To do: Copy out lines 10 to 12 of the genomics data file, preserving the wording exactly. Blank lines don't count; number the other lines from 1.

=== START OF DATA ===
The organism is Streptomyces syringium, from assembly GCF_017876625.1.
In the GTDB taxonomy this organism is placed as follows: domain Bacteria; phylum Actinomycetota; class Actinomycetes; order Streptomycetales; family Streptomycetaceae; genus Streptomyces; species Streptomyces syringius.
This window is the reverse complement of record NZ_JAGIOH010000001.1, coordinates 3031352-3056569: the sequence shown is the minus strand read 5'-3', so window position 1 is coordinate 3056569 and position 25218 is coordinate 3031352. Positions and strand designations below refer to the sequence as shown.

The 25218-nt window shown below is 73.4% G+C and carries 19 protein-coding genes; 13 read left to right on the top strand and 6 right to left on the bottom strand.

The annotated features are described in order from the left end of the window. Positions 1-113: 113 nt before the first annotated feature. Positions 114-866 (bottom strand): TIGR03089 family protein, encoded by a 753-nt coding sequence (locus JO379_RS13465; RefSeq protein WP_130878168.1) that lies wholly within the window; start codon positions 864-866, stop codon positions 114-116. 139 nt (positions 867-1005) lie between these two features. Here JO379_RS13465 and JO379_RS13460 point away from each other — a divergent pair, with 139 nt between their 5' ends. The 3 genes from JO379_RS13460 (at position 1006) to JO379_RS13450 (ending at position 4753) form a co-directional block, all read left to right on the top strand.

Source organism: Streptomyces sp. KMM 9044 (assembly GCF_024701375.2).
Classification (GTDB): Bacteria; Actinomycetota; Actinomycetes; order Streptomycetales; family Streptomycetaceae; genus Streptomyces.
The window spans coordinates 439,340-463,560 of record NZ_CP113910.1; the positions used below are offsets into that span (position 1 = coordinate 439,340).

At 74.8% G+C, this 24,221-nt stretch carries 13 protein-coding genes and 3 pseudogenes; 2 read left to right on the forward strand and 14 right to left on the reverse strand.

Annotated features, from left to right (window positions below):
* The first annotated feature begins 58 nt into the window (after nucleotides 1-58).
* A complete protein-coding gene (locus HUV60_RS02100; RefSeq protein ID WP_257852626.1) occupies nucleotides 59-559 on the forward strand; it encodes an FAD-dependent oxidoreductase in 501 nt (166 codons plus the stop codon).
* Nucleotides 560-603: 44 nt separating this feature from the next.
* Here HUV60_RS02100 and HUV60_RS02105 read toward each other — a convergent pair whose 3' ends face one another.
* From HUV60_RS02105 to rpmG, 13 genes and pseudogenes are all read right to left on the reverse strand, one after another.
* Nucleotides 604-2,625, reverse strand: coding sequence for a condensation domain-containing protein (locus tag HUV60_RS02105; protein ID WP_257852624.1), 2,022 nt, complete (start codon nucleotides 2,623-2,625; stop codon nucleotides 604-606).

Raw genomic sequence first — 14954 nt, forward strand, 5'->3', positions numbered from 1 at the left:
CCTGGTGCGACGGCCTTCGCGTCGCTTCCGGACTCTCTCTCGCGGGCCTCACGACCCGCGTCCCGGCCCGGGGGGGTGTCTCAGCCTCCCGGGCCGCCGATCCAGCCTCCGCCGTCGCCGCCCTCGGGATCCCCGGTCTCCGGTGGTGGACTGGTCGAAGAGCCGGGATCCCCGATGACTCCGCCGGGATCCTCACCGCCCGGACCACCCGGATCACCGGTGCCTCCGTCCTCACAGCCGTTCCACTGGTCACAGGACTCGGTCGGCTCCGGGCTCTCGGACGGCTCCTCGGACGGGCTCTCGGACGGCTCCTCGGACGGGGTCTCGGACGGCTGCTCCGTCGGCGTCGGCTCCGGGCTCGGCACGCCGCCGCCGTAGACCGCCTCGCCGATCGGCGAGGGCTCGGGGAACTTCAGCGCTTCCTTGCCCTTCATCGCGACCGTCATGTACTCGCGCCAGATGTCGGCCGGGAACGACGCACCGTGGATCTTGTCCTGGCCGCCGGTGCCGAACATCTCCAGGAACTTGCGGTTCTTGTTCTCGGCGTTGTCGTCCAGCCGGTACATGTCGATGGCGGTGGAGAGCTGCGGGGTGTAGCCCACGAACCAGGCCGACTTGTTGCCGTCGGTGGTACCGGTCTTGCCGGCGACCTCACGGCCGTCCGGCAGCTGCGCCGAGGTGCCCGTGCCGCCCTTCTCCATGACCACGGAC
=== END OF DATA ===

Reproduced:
Annotated features, from left to right (window positions below):
* The first annotated feature begins 58 nt into the window (after nucleotides 1-58).
* A complete protein-coding gene (locus HUV60_RS02100; RefSeq protein ID WP_257852626.1) occupies nucleotides 59-559 on the forward strand; it encodes an FAD-dependent oxidoreductase in 501 nt (166 codons plus the stop codon).